Analysis of changes in tax and other provisions

Changes in The Trustee (Perpetual Succession) Act

The Trustee (Perpetual Succession) (Amendment) Act, 2021 was assented on 7th December 2021, and all the provisions of the Amendment Act became effective from 23rd  December 2021, providing various updates to the legal framework governing the establishment of trusts, their composition, legitimacy, among other provisions.

Notably, the amendments shed more light on the definition and legal framework surrounding the establishment of family trusts which was essential in providing clarity on some amendments brought by the Finance Act 2021. 

Legitimacy of trusts

A trust may be created by a person or a body of persons, and all trusts are irrevocable unless the trust contains an express power of revocation.

A family trust will not be invalidated for reason that the settlor/joint settlors are listed as beneficiaries of the trust. However, a trust will not be valid if:

i)           The settlor/joint settlors had no legal capacity to create the trust in the first place;

ii)         Has no identifiable/ascertainable beneficiary(ies);

iii)        The terms of the trust are so uncertain as to render performance impossible;

iv)      Created for the purpose of doing illegal activities in Kenya; or

v)       It is established by duress, fraud, including for purposes of evading the creditors of the settlor.

An enforcer may be appointed to monitor the administration of the trust for the benefit of the beneficiaries.

Definition of a family trust

The specific amendments brought about by the Finance Act 2021 under the Income Tax and Stamp Duty Acts were in relation to the transfer of property to registered family trusts.

The amended Trustee (Perpetual Succession) Act defines a family trust to mean:

A trust, whether living or testamentary, partly charitable or non-charitable, that is registered or incorporated by any person or persons, whether jointly or as an individual, for the purposes of planning and managing their personal estate

Any person or a group of people, who have lawfully constituted themselves to form a trust, may apply to the Principal Registrar (of Documents) for registration. The Principal Registrar will then have 60 days to grant or reject the application.   

On approval, an incorporation certificate will be issued, whereas on rejection, a written notice stating the reasons for rejection will be given by the Principal Registrar.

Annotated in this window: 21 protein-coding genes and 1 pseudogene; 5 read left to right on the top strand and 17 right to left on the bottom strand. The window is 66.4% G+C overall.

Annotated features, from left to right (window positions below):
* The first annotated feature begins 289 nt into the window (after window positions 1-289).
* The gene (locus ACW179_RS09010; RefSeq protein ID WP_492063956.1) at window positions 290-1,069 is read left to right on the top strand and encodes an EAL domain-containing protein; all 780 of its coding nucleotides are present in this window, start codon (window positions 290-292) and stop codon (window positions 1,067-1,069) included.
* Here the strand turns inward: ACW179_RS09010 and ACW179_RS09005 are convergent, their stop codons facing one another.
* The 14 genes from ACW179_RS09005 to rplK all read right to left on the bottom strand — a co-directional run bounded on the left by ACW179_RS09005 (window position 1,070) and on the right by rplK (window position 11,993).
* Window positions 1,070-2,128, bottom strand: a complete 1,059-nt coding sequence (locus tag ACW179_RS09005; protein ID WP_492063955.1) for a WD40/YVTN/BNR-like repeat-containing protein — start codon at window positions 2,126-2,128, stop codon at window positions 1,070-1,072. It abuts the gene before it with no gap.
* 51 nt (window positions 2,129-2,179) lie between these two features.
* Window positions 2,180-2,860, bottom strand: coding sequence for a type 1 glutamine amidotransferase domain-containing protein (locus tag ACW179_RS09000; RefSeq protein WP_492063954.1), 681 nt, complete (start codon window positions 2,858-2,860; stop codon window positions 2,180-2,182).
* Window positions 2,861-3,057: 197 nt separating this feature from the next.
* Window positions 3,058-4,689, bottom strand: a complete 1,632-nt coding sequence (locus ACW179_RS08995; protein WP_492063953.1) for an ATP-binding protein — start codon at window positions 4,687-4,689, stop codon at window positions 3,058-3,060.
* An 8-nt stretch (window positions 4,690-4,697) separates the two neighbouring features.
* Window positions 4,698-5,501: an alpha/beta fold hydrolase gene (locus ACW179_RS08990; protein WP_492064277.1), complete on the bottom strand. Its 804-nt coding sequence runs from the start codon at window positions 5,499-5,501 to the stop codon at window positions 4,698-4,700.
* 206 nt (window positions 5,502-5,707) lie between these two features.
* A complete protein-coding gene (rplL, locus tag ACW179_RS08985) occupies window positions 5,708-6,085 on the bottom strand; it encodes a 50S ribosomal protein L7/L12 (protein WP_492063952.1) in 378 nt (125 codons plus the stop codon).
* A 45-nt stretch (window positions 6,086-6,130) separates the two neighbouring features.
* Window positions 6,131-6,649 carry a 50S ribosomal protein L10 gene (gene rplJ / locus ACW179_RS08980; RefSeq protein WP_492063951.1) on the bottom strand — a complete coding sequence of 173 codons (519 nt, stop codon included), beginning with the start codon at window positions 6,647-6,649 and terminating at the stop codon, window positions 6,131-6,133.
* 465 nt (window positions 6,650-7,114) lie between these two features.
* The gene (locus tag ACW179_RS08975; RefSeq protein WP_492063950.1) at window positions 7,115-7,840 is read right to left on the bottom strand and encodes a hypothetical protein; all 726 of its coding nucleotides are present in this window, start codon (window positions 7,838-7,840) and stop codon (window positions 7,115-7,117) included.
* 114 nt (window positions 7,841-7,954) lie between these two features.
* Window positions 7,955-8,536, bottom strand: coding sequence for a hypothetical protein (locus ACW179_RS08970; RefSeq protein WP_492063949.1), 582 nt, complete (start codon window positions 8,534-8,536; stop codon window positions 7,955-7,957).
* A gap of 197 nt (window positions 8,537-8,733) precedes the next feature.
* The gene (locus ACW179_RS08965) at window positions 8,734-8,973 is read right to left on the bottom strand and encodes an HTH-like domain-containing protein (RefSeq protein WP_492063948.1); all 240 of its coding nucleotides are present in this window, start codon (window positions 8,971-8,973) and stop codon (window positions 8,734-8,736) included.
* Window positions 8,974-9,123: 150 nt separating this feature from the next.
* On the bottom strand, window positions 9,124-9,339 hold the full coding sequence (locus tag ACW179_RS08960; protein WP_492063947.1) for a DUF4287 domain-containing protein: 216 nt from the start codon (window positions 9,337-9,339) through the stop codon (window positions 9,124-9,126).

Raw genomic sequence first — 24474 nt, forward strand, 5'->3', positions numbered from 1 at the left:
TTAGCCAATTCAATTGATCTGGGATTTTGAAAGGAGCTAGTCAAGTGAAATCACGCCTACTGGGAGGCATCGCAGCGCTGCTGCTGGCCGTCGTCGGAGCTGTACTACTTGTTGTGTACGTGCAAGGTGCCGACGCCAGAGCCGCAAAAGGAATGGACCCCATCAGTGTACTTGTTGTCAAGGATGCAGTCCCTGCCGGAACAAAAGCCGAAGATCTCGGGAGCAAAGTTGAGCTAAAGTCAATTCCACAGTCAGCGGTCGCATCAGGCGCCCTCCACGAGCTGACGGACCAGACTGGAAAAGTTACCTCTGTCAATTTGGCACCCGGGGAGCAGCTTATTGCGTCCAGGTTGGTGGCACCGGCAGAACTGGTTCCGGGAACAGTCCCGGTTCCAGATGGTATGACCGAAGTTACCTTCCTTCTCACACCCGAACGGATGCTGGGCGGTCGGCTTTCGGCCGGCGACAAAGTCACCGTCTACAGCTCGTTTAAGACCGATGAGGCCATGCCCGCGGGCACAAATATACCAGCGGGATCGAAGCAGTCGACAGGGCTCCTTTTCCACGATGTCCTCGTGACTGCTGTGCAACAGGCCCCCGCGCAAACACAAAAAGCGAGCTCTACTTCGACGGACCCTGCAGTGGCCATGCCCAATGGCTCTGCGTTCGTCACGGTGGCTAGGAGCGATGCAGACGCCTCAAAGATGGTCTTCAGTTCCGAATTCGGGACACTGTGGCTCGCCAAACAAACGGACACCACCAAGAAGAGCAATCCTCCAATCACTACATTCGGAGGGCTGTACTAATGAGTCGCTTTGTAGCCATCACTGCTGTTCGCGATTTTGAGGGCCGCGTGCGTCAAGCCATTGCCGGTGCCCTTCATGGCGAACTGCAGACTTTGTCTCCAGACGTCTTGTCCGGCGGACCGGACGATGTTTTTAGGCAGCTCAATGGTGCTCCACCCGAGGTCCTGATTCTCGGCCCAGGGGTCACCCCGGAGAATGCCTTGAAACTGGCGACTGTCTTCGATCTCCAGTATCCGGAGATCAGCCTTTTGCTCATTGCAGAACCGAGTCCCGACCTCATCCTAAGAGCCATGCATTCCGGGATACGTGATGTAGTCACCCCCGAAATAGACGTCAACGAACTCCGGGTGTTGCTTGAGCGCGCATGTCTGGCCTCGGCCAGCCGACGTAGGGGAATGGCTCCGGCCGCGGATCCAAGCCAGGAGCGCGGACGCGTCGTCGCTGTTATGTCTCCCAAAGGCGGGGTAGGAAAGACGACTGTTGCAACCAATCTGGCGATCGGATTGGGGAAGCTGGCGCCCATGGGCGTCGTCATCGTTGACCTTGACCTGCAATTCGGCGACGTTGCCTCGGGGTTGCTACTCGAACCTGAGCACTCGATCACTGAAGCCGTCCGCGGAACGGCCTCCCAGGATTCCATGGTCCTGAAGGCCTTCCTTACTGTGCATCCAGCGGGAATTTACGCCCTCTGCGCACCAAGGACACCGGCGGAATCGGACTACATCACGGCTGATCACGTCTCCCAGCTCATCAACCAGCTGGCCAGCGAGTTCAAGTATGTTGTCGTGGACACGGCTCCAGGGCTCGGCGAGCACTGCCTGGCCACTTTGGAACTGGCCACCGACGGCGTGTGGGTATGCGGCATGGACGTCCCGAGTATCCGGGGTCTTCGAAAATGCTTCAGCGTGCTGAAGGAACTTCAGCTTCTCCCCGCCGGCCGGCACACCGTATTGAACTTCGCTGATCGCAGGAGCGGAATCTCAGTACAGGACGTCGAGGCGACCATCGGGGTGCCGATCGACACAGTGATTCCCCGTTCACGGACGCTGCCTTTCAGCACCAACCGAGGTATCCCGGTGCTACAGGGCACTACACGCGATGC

Amendments to the Income Tax and Stamp Duty Act

The Finance Act 2021 brought about various exemptions with regards to the transfer of property to registered family trusts in the Income Tax Act and the Stamp Duty Act.

A)       Income Tax Act amendments

The Income Tax Act amendments provide tax exemptions for the transfer of properties to registered family trusts. Specifically, Part I of the First Schedule of the Income Tax Act exempts from tax:

1.           Any property, including investment shares, which is transferred or sold for the purpose of transferring the title or the proceeds into a registered family trust (Paragraph 36(g)).

2.         The income or principal sum of a registered family trust (Paragraph 57).

3.         Any capital gains relating to the transfer of title of immovable property to a family trust (Paragraph 58).

B)       Stamp Duty Act amendments

The exemption from stamp duty under Section 52(2)(b) of the Stamp Duty Act now includes the conveyance or transfer of property to registered family trusts, in addition to transfer or conveyance of property to charitable bodies and trustees of those charitable bodies previously exempted from stamp duty.

Definition of property

The definition of property referred to in the Income Tax Act and Stamp Duty Act is defined by the Interpretation and General Provisions Act to include:

Money, goods, choses in action, land and every description of property, whether movable or immovable; and also obligations, easements and every description of estate, interest and profit, present or future,

In ascertaining whether a property is movable or immovable, the same Act defines them follows:

·        Immovable property includes land, whether covered by water or not, any estate, right, interest or easement in or over any land and things attached to the earth or permanently fastened to anything attached to the earth, and includes a debt secured by mortgage or charge on immovable property; vested or contingent, arising out of or incident to property as herein defined; and

·        Movable property means property of every description except immovable property.

In light of the above definitions, a transfer of shares does not constitute transfer of immovable property, hence any capital gains realized on the transfer of shares to a registered family trust will not be exempt from tax.

Additionally, where the transferor of the immovable property and the trust are related entities, it is our view that the immovable property’s transfer value will be the market value.

Suffice to say that the above amendments brought about by the Trustee (Perpetual Succession) (Amendment) Act, 2021 have provided much needed clarity on the transactions that qualify for tax and duty exemptions, enabling individuals to properly plan their affairs for succession purposes.   



Ashif Kassam
Executive Chairman

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